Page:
22 So the men turned from there, and went toward Sodom, while Abraham remained standing before the Lord.[a] 23 Then Abraham came near and said, “Will you indeed sweep away the righteous with the wicked? 24 Suppose there are fifty righteous within the city; will you then sweep away the place and not forgive it for the fifty righteous who are in it? 25 Far be it from you to do such a thing, to slay the righteous with the wicked, so that the righteous fare as the wicked! Far be that from you! Shall not the Judge of all the earth do what is just?” 26 And the Lord said, “If I find at Sodom fifty righteous in the city, I will forgive the whole place for their sake.” 27 Abraham answered, “Let me take it upon myself to speak to the Lord, I who am but dust and ashes. 28 Suppose five of the fifty righteous are lacking? Will you destroy the whole city for lack of five?” And he said, “I will not destroy it if I find forty-five there. 29 Again he spoke to him, “Suppose forty are found there.” He answered, “For the sake of forty I will not do it.” 30 Then he said, “Oh do not let the Lord be angry if I speak. Suppose thirty are found there.” He answered, “I will not do it, if I find thirty there.” 31 He said, “Let me take it upon myself to speak to the Lord. Suppose twenty are found there.” He answered, “For the sake of twenty I will not destroy it.” 32 Then he said, “Oh do not let the Lord be angry if I speak just once more. Suppose ten are found there.” He answered, “For the sake of ten I will not destroy it.” 33 And the Lord went his way, when he had finished speaking to Abraham; and Abraham returned to his place.”

Exodus 32:9-14 Moses plead for people of Israel

9 The Lord said to Moses, “I have seen this people, how stiff-necked they are. 10 Now let me alone, so that my wrath may burn hot against them and I may consume them; and of you I will make a great nation.”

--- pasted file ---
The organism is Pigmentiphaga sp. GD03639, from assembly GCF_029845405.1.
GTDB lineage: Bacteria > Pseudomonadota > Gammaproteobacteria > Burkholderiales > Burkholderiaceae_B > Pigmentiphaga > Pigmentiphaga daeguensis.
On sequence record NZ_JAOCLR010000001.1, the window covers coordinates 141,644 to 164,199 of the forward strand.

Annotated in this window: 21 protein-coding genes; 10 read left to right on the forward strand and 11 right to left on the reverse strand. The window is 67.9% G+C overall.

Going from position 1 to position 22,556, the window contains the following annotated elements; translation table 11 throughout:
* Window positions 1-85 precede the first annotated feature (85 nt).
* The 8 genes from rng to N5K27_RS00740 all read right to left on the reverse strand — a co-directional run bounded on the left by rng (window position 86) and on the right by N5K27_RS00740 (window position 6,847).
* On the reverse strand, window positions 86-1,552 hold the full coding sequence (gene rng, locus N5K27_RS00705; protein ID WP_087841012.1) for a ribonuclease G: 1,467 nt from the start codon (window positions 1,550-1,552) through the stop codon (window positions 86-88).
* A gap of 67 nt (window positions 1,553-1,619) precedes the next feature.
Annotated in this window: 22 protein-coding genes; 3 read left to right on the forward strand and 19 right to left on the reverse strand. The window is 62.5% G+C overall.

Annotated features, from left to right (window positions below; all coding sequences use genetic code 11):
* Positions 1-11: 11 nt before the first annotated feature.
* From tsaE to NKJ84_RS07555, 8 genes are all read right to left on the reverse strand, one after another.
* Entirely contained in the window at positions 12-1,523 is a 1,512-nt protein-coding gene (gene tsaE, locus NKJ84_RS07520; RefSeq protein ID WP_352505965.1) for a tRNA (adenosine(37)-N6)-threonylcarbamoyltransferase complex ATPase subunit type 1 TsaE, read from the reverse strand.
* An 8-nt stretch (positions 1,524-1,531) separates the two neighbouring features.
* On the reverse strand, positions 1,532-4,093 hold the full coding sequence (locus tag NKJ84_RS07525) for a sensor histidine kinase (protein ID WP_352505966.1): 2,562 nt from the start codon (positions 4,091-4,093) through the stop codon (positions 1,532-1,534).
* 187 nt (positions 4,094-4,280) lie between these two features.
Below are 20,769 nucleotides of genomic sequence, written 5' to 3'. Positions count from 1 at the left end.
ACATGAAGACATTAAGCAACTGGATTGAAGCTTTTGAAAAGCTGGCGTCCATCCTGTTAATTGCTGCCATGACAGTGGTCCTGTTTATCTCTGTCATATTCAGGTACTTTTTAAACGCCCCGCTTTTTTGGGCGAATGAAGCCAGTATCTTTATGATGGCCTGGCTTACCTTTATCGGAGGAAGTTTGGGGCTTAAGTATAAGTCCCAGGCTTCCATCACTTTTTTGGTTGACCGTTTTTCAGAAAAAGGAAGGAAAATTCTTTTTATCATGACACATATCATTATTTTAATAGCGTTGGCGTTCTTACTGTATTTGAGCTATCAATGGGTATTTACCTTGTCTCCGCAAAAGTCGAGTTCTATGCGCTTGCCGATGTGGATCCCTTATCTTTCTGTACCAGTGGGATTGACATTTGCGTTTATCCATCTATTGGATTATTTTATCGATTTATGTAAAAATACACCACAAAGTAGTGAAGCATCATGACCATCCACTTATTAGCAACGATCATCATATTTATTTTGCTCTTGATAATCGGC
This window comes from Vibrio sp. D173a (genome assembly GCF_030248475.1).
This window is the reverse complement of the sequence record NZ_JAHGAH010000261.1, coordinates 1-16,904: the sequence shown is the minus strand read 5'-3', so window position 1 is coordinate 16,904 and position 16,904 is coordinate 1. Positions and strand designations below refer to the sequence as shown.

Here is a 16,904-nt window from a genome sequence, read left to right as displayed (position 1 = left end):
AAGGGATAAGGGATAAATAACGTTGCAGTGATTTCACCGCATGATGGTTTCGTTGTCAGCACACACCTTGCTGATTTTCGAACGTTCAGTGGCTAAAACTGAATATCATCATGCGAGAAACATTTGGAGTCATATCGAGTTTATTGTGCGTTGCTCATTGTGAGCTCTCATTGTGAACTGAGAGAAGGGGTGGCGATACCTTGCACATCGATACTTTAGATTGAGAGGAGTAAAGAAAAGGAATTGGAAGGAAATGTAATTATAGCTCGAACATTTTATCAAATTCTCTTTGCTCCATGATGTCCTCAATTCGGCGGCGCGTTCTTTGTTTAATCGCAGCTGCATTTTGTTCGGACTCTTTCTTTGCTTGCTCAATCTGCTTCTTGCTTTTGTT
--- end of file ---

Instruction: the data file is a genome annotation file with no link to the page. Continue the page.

11 But Moses implored the Lord his God, and said, “O Lord, why does your wrath burn hot against your people, whom you brought out of the land of Egypt with great power and with a mighty hand? 12 Why should the Egyptians say, ‘It was with evil intent that he brought them out to kill them in the mountains, and to consume them from the face of the earth’? Turn from your fierce wrath; change your mind and do not bring disaster on your people. 13 Remember Abraham, Isaac, and Israel, your servants, how you swore to them by your own self, saying to them, ‘I will multiply your descendants like the stars of heaven, and all this land that I have promised I will give to your descendants, and they shall inherit it forever.’”
14 And the Lord changed his mind about the disaster that he planned to bring on his people.

Abraham and Moses pleaded with God to change his mind, and in both cases it worked. God did not proceed with the planned slaughters. Why didn’t Noah ask God not to send the flood? And since he did not make such a plea, why is he “a righteous man? It is not enough to look out for yourself and your family. You have to care for all people.

This is not a new question. It was discussed by Rabbis in the middle ages.

A Copper Mine in Ancient Israel

I wrote in The Archaeology of Armageddon:

The site was occupied almost continuously from about 3500 BCE until about 586 BCE, but a direct connection to King Solomon has yet to be found. What were thought to be Solomon’s stables now seem to date from the reign of Ahab, about 870-850 BCE. Ahab and his father Omri get a terrible press in the Biblical book of 1 Kings, but unlike their predecessors in both Israel and Judah, they are mentioned in contemporary Moabite and Assyrian records. We do not yet have such a verification of the Biblical account for David and Solomon
However, somebody at that time was operating a large copper mine in what is now Israel with fortifications. Continue reading

Rang Gaeilge, 6ú lá na Márta 2021

Duinnín agus na Beacha

Saite, a swarm (of bees, {et cetera})… MacShaithe, a second swarm
cráin beiche, a female bee
máthair áil, mother of a brood, a prolific mother, a queen-bee
céir bheach, bees wax, honey in the comb
fig. what is choice or perfect; c. bheach is péarla na Muimhneach, the choice and pearl of the men of Munster; but (iron.) Tá sé ‘na céir bheach agat

  • Bhí an tAthair Pádraig istigh sa Leabharlann Náisiúnta, falla foclóirí[gpl] thart air, píosaí páipéir le focail luachmhara breactha orthu ag titim ina gconfetti ar an urlár thart air. Taobh leis bhí East Lynne le Mrs. Henry Woods [Diolann Amazon an leabhar sin]. Bhí dhá chairéad, duileasc agus úll leagtha amach go néata ar an leabhar seo. Léifadh sé Mrs. Henry ag am lóin chun a intinn a fhuaradh. Go dtí sin, choinneodh sí na cairéidí amach ón dúch.

    Father Dineen was in the National Library, a wall of dictionaries around him, pieces of paper with valuable words written on them falling like confetti on the floor around him. Beside him was East Lynne by Mrs. Henry Woods. There were two carrots, dulse[a seaweed] and an apple were neatly laid out on this book. He would read Mrs. Henry at lunchtime to cool his mind. Until then, she would keep the carrots out of the ink.

    falla = ballawallm
    luachmharValuable, costly, precious
    breacthaspeckled, dappled; written
    duileascdulse[a seaweed]